Critical SSL flaw patched in Firefox, Thunderbird, Chrome

If you are a Mozilla Firefox, Thunderbird or Seamonkey user, you should implement the latest patches issued by the company as soon as possible, as they fix a critical bug whose exploitation can lead to successful Man-in-the-Middle attacks.

The bug affects all versions of the Mozilla NSS library, and makes it vulnerable to a variant of a signature forgery attack previously published by Daniel Bleichenbacher, Mozilla has explained. “This is due to lenient parsing of ASN.1 values involved in a signature and could lead to the forging of RSA certificates.”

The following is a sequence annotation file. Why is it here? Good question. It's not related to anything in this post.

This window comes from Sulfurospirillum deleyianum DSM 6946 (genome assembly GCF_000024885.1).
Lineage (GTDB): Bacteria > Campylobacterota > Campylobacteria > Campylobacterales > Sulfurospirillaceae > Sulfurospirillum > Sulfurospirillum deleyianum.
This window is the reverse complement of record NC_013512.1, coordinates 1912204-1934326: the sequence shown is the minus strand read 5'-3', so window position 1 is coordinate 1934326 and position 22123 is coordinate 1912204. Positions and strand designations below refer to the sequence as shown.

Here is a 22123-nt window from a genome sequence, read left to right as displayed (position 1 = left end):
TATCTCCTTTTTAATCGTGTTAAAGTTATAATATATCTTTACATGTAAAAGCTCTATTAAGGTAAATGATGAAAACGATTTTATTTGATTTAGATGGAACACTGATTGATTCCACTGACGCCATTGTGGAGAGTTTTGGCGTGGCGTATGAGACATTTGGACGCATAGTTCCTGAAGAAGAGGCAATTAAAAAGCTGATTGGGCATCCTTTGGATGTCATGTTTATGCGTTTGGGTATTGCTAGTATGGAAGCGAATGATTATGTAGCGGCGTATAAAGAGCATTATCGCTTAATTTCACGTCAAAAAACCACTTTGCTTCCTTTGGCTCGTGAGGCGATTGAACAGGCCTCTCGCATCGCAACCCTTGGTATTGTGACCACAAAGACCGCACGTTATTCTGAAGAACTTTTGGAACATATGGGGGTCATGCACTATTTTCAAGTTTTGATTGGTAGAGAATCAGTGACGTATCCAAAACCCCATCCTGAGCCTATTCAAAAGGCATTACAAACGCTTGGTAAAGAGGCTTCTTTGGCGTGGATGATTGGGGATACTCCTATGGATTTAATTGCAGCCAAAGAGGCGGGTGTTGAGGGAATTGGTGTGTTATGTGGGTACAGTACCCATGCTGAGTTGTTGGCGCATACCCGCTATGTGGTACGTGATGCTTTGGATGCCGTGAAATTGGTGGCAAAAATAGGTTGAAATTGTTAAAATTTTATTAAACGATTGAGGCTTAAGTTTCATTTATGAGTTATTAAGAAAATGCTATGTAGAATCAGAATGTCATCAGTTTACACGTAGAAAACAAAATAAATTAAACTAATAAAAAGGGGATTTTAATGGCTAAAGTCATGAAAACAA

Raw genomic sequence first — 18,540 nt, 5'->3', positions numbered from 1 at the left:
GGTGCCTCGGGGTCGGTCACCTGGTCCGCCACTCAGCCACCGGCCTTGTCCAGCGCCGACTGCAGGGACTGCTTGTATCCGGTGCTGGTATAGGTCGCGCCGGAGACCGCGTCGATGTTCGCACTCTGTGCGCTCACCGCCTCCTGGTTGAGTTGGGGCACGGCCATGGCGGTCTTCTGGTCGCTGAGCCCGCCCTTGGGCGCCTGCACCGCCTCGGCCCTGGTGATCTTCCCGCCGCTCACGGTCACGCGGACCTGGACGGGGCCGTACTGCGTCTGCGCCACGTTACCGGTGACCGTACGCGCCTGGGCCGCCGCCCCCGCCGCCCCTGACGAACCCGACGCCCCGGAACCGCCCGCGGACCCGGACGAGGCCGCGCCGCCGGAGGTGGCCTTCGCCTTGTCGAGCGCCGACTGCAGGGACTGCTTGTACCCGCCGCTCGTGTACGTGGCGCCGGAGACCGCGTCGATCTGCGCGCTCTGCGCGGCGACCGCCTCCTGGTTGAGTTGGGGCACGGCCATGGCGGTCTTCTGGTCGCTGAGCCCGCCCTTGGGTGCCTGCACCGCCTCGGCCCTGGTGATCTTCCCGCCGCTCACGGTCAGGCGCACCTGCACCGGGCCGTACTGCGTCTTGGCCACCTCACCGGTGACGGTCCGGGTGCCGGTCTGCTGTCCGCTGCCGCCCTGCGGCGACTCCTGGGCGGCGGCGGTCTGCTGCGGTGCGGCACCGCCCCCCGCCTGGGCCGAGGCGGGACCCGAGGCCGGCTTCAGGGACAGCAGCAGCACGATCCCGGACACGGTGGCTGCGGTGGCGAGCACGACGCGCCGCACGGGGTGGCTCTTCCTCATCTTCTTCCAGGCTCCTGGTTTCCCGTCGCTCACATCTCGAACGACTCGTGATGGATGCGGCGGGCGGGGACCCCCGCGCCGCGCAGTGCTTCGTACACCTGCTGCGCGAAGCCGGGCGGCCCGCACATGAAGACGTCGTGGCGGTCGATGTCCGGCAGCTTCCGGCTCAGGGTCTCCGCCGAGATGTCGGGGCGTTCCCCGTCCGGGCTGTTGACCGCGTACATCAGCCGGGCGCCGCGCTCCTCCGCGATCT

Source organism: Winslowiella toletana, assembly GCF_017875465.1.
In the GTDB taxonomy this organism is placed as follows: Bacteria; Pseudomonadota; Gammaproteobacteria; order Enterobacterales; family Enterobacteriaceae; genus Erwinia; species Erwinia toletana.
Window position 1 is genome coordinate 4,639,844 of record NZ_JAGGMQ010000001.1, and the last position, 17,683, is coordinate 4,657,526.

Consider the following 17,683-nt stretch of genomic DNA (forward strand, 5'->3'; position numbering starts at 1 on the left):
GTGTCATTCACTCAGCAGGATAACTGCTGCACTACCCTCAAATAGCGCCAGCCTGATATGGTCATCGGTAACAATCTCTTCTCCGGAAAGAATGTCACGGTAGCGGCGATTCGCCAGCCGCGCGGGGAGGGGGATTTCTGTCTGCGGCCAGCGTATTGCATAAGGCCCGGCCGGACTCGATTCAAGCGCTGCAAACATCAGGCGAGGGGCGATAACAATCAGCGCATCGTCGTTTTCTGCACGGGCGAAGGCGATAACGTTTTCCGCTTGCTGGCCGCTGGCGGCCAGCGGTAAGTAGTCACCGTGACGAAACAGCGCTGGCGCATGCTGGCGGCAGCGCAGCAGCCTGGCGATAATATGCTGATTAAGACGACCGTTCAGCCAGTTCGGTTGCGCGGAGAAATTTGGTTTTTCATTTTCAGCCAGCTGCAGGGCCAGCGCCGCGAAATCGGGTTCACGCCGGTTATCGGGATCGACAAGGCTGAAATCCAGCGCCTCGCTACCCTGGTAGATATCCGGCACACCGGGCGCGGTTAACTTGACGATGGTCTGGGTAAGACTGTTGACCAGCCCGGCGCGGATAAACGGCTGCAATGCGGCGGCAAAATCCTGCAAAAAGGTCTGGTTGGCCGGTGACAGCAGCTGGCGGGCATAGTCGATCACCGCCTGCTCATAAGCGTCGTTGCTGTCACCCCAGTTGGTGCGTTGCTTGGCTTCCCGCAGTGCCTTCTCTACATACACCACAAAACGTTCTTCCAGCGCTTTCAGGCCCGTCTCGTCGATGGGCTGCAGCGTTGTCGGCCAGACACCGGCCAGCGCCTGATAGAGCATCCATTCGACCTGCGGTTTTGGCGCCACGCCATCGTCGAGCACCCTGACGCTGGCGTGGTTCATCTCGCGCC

The severity of the flaw is also proved by the fact that US-CERT released an alert about it, in which they also warned that the vulnerable Mozilla NSS library is often included in 3rd party software, including Linux distributions, Google Chrome, Google OS and others.

Google has released a security update that fixes the bug for its Chrome stable channel, so Chrome users should update as well. Hopefully, patches for the other affected software will soon follow.

More technical details about the flaw can be found here.

The vulnerability has been reported both by Antoine Delignat-Lavaud, security researcher at Inria Paris in team Prosecco, and the Advanced Threat Research team at Intel Security.

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